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It is hard sometimes to know about the precise effect an old conviction will have on an application for a visitor visa. Offences which frequently prevent entry to Canada include: drink driving or impaired driving convictions (even if they are recorded as a traffic offence) where the blood alcohol reading is 0.081% or above – or a breath reading of 0401mgms/L or above, will make you inadmissible to Canada. Other common convictions that may make a person inadmissible to Canada are: reckless or dangerous driving, common assault, street racing, hinder or resist a police officer in the execution of duty, possession, supply, trafficking of drugs (including cannabis) and shoplifting (theft), fraud or criminal damage, to name a few.
After a prescribed period of five (5) years has passed since the completion of any imposed sentence (and there have been no other convictions that affect your admissibility) an application for Criminal Rehabilitation may be lodged. If approved, Rehabilitation will overcome the inadmissibility permanently.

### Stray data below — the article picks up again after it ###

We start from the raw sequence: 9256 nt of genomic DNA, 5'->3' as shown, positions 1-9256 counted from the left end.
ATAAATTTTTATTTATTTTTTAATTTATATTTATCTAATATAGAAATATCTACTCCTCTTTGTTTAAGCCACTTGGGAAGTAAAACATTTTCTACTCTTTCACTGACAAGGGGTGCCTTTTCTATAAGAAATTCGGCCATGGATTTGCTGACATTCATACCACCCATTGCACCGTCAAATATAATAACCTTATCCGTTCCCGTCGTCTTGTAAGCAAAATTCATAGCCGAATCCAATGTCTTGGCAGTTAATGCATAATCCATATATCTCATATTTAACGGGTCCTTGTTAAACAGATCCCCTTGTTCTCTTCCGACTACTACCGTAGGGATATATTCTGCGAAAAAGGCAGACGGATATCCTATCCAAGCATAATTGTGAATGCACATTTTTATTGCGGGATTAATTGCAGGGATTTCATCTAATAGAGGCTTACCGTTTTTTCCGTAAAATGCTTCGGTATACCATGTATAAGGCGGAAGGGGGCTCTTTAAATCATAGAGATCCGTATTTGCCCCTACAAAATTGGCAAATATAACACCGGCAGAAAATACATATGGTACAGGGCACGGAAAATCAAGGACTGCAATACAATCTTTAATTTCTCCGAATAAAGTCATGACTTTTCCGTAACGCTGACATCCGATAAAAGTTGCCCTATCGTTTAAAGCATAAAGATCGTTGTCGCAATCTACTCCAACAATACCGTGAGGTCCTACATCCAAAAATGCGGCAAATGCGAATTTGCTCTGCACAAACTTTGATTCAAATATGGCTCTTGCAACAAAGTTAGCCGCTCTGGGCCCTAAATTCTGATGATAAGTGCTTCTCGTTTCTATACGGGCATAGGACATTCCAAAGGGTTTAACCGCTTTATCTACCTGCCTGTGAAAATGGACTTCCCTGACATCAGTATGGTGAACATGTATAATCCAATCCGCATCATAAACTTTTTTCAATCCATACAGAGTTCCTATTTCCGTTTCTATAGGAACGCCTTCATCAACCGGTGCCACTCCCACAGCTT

If you only have one conviction of a less serious nature, after a prescribed period of ten (10) years has passed since the completion of any imposed sentence (and there have been no other convictions that affect your admissibility) you will be deemed to be rehabilitated pursuant to R18(2) of Canada's Immigration Regulations. You do not have to contact this office. If you have more than one offence, deemed rehabilitation may not apply to your case and you will require a formal assessment.
As far as entry to the USA is concerned this can be problematic if one has a conviction. What was the conviction for?
I don't think the clean record in Britain is particularly relevant bearing mind the US conviction.